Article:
The Women and Equalities Committee heard yesterday why legislation protecting women going through the menopause is needed for employees and employers.
Do we need new legislation to protect women going through the menopause from discrimination? The Women and Equalities Committee heard from three lawyers this week who argued that menopause discrimination legislation would provide clarity for employers and help women who are affected and currently have to use disability or sex/age discrimination laws to fight for their rights.
Marian Bloodworth, chair of the Employment Lawyers Association [ELA], said that currently employers are bound by their duty of care obligations and by statutory health and safety duties, none of which explicitly mention the menopause. This compares with provisions for pregnant and breastfeeding women where, for example, there is a duty to do a risk assessment. Bloodworth added that the ELA is not aware of any enforcement actions linked to the menopause.
Adam Pavey, director of employment and HR at Pannone Corporate, said currently employees can take out discrimination cases under age and sex characteristics. Indeed a case was heard this week where a judge ruled a woman was unfairly dismissed from her job on sex and age grounds after her male employer said “she must be on her menopause”. Leigh Best, 54, was dismissed as a sales assistant for pet food retailer Embark on Raw in Essex for raising Covid-19 safety concerns, an employment tribunal found.
Pavey said taking such action can be difficult to do, given that the menopause can start fairly early and it is hard to find a viable comparator for sex discrimination cases as men – unless they are trans – don’t generally go through anything similar to the menopause. Another route is disability legislation which calls on employers to make reasonable adjustments to cater for a disability. However, Pavey said there is a problem with describing a natural process as a disability. “It seems the wrong word to use and it creates a barrier for some individuals,” he said.
Colin Davidson, co-chair of the Discrimination Law Association, said women were being channelled to go down the route of disability and impairment, which have a higher bar to clear and which make it less likely that their case will come to court. He said this was due to the law being written by men for men.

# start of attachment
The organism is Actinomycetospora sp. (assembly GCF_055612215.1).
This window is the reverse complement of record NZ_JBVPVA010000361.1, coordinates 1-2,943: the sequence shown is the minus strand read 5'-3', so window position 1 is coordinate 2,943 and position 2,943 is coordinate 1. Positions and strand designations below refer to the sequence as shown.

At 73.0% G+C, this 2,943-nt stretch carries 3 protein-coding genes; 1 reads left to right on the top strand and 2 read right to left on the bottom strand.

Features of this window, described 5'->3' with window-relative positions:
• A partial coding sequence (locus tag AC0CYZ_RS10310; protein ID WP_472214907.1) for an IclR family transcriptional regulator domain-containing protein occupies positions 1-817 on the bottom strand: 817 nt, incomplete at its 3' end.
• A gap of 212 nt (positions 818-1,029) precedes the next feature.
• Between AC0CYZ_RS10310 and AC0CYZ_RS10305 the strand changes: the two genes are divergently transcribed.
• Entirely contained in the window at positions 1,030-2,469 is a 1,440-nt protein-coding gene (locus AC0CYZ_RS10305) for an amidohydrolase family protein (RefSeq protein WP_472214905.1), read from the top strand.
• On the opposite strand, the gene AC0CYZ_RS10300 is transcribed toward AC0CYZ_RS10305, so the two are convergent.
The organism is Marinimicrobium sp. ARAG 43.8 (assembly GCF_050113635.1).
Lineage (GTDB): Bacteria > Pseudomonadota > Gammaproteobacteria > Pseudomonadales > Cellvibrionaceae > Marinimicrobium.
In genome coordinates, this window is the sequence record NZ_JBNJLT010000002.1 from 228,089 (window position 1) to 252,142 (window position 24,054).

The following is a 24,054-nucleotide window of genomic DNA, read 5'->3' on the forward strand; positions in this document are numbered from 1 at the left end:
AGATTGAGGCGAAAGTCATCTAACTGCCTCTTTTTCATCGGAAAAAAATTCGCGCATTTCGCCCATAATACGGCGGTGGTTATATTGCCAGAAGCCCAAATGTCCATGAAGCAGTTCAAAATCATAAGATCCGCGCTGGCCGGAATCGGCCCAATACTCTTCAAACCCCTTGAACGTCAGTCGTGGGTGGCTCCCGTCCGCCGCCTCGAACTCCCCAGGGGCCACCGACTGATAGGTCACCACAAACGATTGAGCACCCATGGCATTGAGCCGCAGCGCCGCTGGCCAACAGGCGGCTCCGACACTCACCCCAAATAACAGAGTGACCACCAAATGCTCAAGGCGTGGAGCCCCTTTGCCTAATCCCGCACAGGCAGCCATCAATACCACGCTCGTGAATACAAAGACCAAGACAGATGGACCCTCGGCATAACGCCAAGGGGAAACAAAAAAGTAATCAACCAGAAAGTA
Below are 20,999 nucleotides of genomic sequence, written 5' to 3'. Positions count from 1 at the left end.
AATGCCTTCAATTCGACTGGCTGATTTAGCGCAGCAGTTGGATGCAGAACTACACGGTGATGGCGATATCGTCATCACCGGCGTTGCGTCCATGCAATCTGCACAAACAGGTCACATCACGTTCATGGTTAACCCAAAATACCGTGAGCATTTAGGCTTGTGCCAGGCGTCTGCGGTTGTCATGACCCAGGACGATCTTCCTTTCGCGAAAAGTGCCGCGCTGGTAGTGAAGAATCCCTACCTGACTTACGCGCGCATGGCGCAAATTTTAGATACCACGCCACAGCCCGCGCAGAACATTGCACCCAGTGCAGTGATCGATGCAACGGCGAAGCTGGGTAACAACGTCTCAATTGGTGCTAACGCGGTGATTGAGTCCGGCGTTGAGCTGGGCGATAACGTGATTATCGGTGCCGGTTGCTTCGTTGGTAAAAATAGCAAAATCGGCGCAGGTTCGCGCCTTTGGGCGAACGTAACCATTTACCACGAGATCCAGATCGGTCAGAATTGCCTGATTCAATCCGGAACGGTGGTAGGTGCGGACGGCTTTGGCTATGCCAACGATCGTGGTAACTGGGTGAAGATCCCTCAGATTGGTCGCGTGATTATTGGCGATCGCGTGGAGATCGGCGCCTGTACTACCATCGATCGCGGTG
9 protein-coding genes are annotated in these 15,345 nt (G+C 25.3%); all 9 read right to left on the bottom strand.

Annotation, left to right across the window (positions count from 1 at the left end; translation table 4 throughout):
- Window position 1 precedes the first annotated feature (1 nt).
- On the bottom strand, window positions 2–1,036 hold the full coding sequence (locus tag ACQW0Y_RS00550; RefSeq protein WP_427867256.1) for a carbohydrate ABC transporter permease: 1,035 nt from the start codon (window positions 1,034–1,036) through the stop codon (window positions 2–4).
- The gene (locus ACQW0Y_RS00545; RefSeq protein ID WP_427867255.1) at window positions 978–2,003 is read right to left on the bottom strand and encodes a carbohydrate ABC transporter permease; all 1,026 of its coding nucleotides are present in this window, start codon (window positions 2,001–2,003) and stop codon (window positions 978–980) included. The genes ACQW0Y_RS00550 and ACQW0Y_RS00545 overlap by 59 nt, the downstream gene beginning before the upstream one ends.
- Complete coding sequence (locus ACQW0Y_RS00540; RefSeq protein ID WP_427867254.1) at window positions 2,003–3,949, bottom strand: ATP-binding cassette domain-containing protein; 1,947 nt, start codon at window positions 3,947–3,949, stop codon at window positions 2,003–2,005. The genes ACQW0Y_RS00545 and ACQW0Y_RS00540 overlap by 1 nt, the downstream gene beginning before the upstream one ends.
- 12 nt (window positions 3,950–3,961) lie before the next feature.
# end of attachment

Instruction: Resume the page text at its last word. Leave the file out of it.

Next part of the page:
Bloodworth added that legal challenges help provide greater clarity for employers, but the problem is that there have been so few – just 44 tribunal cases related to the menopause out of 79,000 cases between 2017 and 2021. She said this could be due to a lack of awareness of the legislation, difficulties in bringing claims and risks to employees of ‘rocking the boat, but it is likely to be an underrepresentation of the problem as surveys show significant numbers of women are reducing their hours or leaving their jobs due to the menopause. Davidson added that there needs to be more education and less social stigma about the menopause and men need to become more informed about it too.
Bloodworth said that pregnancy discrimination legislation set a precedent for similar legislation when it comes to the menopause. Davidson added that the Government can set the tone and show that the menopause should be taken seriously by employers. “By creating legislation the Government can signpost this is something that should be considered seriously,” he stated. Legislation would be accompanied by statutory codes so employers understand their responsibilities, he added.
Pavey said that legislation would also address some myths about the menopause at work and show that employers may only need to make simple adjustments to accommodate the menopause. All three lawyers agreed that, on balance, having legislation would provide clarity for employers and raise awareness about the menopause and would outweigh any concerns about a rise in claims and potential abuse.